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Red Hat admits breach of its servers, Fedora

Red Hat admits breach of its servers, Fedora

Both Red Hat and Fedora Project servers compromised by hackers.

Red Hat confirmed Friday that hackers compromised infrastructure servers belonging to the company and the Fedora Project, including systems used to sign Fedora packages.

In the Fedora breach, company officials said they had "high confidence" the hackers did not get the "passphrase used to secure the Fedora package signing key." Regardless, the company has converted to new Fedora signing keys.

Red Hat's Fedora project leader Paul Frields made the announcement Friday on the fedora-announce-list with the subject line "Infrastructure Report." When contacted, Red Hat officials pointed to Frields' announcements as the company's official statement.

In the Red Hat compromise, the intruder was able to sign a small number of OpenSSH packages relating to Red Hat Enterprise Linux 4 (i386 and x86_64 architectures only) and Red Hat Enterprise Linux 5 (x86_64 architecture only).

As a precaution, Red Hat released an updated version of those packages, a list of tampered packages and a script to check if any of the packages are installed on a user's system.

"This is a significant issue and they have to work to address it," says Jay Lyman, an open source analyst with The 451 Group. "These are some of the growing pains of a distribution becoming more complex. They are building more and more into their operating systems, and with that comes more complexity and more challenges. But what I think is most important here is the response."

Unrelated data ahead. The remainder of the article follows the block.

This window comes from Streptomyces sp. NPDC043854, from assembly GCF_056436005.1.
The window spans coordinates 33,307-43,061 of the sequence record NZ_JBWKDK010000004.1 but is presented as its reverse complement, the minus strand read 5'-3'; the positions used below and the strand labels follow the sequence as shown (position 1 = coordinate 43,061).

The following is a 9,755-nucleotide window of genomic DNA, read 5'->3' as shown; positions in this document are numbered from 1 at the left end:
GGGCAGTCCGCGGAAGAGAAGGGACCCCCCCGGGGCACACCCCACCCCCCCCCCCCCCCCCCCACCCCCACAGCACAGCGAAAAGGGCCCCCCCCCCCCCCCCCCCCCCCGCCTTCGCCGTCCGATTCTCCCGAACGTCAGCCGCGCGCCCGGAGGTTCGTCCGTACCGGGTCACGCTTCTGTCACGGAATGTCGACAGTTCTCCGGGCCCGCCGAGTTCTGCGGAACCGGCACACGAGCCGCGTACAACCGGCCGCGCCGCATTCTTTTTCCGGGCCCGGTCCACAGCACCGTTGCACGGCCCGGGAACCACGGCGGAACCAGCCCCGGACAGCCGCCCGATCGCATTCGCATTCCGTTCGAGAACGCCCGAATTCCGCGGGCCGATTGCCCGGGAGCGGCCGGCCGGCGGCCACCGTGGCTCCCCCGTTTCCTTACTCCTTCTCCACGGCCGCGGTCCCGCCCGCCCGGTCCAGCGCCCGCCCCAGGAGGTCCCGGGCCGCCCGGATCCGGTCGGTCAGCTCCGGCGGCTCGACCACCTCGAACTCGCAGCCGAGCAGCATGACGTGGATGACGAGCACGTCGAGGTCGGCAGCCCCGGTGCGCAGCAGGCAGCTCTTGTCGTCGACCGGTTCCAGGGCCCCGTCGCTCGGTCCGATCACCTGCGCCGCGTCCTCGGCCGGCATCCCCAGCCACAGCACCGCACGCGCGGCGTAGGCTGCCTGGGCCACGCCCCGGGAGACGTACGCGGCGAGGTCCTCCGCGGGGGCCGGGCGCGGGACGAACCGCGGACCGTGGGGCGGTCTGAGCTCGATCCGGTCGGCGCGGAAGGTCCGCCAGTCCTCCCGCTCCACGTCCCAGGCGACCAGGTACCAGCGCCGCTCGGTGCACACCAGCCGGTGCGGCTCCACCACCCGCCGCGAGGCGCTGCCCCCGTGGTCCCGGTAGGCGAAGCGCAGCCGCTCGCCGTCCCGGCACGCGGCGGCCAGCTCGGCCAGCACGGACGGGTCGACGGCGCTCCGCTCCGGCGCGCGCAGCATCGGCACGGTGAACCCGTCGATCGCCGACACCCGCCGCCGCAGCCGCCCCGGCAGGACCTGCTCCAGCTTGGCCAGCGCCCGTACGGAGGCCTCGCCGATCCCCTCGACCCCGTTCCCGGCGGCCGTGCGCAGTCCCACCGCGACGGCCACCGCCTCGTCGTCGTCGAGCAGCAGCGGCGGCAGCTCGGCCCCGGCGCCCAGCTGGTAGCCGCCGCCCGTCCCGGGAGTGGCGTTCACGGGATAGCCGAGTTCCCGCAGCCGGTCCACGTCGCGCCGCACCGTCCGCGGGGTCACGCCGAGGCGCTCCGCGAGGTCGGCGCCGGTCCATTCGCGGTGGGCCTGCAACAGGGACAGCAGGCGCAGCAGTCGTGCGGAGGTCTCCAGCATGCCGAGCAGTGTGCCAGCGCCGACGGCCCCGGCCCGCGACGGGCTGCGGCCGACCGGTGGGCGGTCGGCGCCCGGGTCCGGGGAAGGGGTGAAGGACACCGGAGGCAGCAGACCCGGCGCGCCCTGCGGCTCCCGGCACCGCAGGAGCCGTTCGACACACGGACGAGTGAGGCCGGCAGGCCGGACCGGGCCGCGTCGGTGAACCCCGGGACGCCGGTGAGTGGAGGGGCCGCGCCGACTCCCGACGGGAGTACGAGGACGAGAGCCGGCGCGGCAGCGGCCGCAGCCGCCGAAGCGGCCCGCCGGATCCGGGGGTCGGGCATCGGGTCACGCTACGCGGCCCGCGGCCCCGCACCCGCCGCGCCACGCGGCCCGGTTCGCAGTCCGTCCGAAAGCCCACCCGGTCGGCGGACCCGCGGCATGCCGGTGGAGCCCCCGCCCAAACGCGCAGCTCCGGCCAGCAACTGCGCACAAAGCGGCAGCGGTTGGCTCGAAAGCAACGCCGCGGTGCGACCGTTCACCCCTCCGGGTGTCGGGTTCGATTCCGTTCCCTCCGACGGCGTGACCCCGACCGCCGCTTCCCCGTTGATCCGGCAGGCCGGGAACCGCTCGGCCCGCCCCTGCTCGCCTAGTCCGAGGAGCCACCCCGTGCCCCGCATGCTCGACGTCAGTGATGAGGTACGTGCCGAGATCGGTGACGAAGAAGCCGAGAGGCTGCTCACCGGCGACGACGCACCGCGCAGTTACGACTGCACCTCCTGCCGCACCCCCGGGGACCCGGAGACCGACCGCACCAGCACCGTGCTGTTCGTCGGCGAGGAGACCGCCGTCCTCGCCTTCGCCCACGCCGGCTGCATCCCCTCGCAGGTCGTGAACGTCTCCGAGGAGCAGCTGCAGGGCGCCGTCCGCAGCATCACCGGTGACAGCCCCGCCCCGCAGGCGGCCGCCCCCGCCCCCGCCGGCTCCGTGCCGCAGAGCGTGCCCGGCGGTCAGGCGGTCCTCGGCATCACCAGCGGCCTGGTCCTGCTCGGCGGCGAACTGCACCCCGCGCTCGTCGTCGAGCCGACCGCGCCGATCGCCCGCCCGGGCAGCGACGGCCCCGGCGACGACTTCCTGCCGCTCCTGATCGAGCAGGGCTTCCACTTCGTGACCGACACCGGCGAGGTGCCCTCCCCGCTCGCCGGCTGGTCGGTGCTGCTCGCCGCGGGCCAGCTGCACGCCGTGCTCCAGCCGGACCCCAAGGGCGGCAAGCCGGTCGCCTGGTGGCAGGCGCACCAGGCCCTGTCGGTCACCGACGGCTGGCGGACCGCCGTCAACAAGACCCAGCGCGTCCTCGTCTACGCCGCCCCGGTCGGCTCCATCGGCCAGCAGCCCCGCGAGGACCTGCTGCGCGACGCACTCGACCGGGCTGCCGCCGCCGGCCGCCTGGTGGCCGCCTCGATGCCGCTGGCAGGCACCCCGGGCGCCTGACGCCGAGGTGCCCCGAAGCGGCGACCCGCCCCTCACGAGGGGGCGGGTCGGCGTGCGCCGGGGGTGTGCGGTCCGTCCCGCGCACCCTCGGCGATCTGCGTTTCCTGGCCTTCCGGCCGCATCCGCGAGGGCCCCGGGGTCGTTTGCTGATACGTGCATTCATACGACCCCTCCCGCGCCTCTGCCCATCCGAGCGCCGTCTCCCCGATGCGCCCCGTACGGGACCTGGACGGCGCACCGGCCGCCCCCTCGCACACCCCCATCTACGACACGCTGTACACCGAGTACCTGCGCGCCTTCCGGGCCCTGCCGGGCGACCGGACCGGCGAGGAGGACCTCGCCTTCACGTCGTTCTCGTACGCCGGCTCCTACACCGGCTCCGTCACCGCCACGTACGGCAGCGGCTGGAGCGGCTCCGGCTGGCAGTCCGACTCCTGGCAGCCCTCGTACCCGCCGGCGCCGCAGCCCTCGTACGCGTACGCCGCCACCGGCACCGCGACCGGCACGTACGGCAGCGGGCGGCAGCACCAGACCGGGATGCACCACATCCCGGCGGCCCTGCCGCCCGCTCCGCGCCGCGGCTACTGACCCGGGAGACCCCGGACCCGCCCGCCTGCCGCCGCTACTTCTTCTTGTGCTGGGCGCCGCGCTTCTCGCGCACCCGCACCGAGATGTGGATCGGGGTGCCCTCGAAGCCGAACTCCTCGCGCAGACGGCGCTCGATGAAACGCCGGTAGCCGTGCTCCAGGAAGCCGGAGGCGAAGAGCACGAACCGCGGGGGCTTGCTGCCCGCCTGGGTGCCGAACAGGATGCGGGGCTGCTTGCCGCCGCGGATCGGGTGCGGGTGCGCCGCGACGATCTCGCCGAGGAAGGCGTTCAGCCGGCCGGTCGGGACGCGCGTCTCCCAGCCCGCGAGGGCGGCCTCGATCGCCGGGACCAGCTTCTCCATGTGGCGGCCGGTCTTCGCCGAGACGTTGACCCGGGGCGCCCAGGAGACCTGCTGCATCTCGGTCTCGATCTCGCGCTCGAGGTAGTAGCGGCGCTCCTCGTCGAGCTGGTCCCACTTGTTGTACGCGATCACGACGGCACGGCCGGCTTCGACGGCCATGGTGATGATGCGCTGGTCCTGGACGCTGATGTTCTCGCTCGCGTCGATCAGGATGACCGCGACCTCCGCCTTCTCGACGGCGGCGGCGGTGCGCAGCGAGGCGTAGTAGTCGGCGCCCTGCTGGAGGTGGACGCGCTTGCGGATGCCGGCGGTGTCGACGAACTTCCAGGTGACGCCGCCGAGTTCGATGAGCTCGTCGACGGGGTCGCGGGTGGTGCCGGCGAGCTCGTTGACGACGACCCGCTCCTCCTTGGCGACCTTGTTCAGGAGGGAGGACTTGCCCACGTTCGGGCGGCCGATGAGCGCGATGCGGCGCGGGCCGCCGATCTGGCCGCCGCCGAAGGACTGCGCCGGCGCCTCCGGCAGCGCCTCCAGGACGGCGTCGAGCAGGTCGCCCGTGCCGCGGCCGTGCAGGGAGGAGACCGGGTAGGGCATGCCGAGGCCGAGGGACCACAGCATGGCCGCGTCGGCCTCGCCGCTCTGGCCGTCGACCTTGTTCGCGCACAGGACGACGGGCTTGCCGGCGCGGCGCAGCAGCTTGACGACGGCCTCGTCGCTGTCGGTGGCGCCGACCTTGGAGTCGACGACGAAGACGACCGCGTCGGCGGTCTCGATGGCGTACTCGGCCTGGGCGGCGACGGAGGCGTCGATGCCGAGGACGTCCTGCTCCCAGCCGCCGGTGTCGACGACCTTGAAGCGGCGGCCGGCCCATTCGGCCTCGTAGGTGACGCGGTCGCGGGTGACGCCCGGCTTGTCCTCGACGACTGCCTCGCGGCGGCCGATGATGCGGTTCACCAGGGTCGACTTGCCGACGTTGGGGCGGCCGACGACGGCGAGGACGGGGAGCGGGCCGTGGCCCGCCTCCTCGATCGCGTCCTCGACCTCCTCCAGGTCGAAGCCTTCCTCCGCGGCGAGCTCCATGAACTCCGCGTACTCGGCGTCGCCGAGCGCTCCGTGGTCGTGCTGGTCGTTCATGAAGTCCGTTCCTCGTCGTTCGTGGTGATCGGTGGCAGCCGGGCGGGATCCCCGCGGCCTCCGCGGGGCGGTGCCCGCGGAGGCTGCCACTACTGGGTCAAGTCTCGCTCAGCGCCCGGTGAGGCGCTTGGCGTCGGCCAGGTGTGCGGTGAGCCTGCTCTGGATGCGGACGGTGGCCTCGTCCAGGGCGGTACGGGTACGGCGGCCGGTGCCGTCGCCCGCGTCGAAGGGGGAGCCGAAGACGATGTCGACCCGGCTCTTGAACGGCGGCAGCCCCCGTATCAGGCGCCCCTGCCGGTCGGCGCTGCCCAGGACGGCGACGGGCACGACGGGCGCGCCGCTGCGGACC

Red Hat first hinted at a problem on Aug. 14, when Frields wrote that the Fedora infrastructure team was investigating an issue that could result in some service outages. The message was followed up on Aug. 16 saying the team was "continuing to work on the problem."

By that time, there were grumblings and rumors online and in discussion groups that internal systems may have been hacked, which indeed was the case, and was confirmed Friday by Red Hat.

In his announcement, Frields said changing the Fedora signing keys could require "affirmative steps" from every Fedora system owner or administrator, and said, if needed, those steps would be made public.

Frields also said that through checks of Fedora packages and source code that the company did not think packages had been compromised and said "at this time we are confident there is little risk to Fedora users who wish to install or upgrade signed Fedora packages."

The Fedora Project released alpha code for Fedora 10, its next version, earlier this month. On the Red Hat side, the company issued an OpenSSH update and guidance on how users can protect themselves.

The company said it was "highly confident" that the Red Hat Network, an internal system that makes updates and patches available to its customers, was not compromised by the hacker.

The company, however, said it was issuing its alert for those who "may obtain Red Hat binary packages via channels other than those of official Red Hat subscribers."

Frields also made it clear that the affects of the intrusions on Fedora and Red Hat were not the same and that Fedora packages are signed with keys different from those used to sign Red Hat Enterprise Linux packages.


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